During the season, coaches continue to direct fitness programs, conduct practices and analyze performance. They also:

  • Prepare for competitions, tours and events
  • Develop competition strategies and tactics
  • Encourage, motivate and direct the team and individual athletes
  • Keep records of their athletes’ performance, as individuals and a team
  • Keep records of the opposing team’s performance
  • Revise plans and strategies as needed
  • Meet with media representatives

In the off-season, coaches may:

  • Do fundraising and public relations work
  • Review videos of past games and individual performances
  • Make plans for the next season
  • Scout new players or athletes
  • Attend and give clinics
  • Complete all documentation and registration for the following year

In some sports, there is no off-season and coaches have year-round responsibilities.

Working Conditions
Updated Mar 31, 2020

Coaching can be a rigorous, high-pressure, demanding occupation. Coaches often face criticism from the public and media, particularly if their team or one of their athletes performs poorly. The stability of a coaching position often depends on the performance of the team or athlete. In professional sports, it can also depend on box office or gate receipts. In recent years, when a player has been caught using sport enhancements, responsibility has been placed on the coach as well as the player.

Coaches in paid positions often work long, irregular hours and travel extensively. They often work evenings, weekends and holidays, when games and competitions most often take place. Depending on the sport, they may work indoors or outdoors. When they work outdoors, they may sometimes work in adverse weather conditions.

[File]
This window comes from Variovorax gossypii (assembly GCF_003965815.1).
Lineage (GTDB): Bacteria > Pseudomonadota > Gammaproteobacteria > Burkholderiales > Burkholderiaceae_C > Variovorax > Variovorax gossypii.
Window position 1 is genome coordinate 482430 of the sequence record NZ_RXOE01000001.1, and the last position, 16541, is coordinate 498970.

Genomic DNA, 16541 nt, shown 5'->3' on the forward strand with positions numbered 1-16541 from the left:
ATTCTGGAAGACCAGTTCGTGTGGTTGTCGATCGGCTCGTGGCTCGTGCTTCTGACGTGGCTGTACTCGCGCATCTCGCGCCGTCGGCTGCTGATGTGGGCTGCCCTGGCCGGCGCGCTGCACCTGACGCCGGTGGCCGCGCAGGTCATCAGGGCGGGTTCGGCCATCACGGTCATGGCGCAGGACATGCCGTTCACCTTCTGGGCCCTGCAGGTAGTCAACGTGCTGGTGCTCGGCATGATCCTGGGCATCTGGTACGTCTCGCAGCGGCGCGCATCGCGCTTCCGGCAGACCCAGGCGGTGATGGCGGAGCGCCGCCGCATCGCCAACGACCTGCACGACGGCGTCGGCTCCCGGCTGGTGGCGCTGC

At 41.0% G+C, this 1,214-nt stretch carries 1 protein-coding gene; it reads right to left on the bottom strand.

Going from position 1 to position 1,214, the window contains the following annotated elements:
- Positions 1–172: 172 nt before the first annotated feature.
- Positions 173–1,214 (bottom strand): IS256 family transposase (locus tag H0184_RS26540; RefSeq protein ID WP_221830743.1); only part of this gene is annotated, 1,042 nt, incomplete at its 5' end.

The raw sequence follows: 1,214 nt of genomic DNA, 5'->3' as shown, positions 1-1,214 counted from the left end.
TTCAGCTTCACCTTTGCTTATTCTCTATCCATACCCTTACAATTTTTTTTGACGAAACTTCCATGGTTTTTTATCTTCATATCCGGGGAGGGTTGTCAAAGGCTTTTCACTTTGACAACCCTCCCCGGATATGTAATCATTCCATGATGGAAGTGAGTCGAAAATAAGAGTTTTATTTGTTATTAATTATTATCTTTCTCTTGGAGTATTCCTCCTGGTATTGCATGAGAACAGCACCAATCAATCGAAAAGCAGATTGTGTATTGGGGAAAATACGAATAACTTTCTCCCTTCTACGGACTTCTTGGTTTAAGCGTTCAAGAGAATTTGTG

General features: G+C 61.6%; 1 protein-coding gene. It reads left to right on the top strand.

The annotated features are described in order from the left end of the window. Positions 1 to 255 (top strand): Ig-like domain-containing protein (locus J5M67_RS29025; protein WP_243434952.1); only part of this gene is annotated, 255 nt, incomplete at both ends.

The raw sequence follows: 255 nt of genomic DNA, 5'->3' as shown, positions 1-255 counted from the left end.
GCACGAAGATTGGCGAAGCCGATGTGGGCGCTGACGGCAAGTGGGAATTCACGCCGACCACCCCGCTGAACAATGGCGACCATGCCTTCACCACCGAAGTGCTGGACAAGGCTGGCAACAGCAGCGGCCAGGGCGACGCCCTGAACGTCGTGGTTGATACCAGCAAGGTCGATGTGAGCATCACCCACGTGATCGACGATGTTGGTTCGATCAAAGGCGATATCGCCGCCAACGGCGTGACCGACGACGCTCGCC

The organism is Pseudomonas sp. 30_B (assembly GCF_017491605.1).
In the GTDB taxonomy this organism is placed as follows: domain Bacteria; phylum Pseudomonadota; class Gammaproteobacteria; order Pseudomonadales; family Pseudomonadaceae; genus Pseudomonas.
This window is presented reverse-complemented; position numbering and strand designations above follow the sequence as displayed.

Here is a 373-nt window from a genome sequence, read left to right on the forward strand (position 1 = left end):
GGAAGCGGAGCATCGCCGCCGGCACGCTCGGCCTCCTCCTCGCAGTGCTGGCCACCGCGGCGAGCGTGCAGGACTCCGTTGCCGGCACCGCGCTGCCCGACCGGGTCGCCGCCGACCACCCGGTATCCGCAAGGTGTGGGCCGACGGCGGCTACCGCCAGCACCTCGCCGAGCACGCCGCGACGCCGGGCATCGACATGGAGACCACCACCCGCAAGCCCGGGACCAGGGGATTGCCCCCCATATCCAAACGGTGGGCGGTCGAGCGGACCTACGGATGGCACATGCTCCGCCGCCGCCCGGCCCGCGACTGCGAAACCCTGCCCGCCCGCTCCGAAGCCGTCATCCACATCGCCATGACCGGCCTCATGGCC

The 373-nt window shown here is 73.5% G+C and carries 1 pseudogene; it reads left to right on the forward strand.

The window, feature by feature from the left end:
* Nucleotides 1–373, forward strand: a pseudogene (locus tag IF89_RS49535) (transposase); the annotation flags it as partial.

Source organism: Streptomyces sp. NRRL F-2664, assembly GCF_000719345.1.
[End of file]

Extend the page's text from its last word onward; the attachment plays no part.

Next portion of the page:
• Strength Required Lift up to 5 kg
Skills & Abilities
Updated Mar 31, 2020

Coaches need:

  • Proven trustworthiness and high moral and ethical standards
  • Exceptional leadership ability, including the ability to instil confidence and foster high standards of sportsmanship
  • Excellent communication and teaching skills
  • Listening and interpersonal skills with an ability to make people feel valued
  • Organizing skills
  • Critical-thinking and problem-solving skills

In addition, they should model an active lifestyle and ideally be physically fit. They need to be:

  • Highly motivated
  • Patient
  • Creative as well as logical
  • Confident
  • Willing to do the work required to keep up to date

They should enjoy observing and assessing athletes’ skills, working with people and directing the work of others.

Educational Requirements
Updated Mar 31, 2020

Coaches often are former athletes, especially at the professional level. Other requirements vary from one sport to another and from one level of a sport to another.

Most sport organizations have a formal screening process for coaches. In general, the preferred qualification is NCCP certification (see below) combined with a bachelor’s degree in physical education or kinesiology (for more information, see the Kinesiologist occupational profile). However, preferred qualifications vary a great deal. Prospective coaches are strongly advised to obtain detailed information from the pertinent provincial sport association or national sport federation.

The National Coaching Certification Program (NCCP) provides training and certification in 66 different sports. All types of coaches, from first time coaches to head coaches of national teams, can take the program. There are 3 streams and a total of 8 contexts, each with its own coaching requirements. Each sport identifies how many of the 8 contexts pertain to their sport.

Coaches of amateur teams (clubs, provincial, national or international) should become qualified through education and practical experience, and achieve minimum NCCP certification levels. Even volunteer coaches may need to attend specific clinics to earn coaching certification.

Coaches of university or college teams usually need a bachelor’s or master’s degree in physical education or kinesiology, with an emphasis on coaching. Their responsibilities often include teaching related post-secondary courses.

Related Education

The following schools offer programs or courses that are related to this occupation but are not required to enter the field.

Grande Prairie Regional College

Grant MacEwan University

For a broad list of programs and courses that may be related to this occupation try searching using keywords.

Certification Requirements
Updated Mar 31, 2020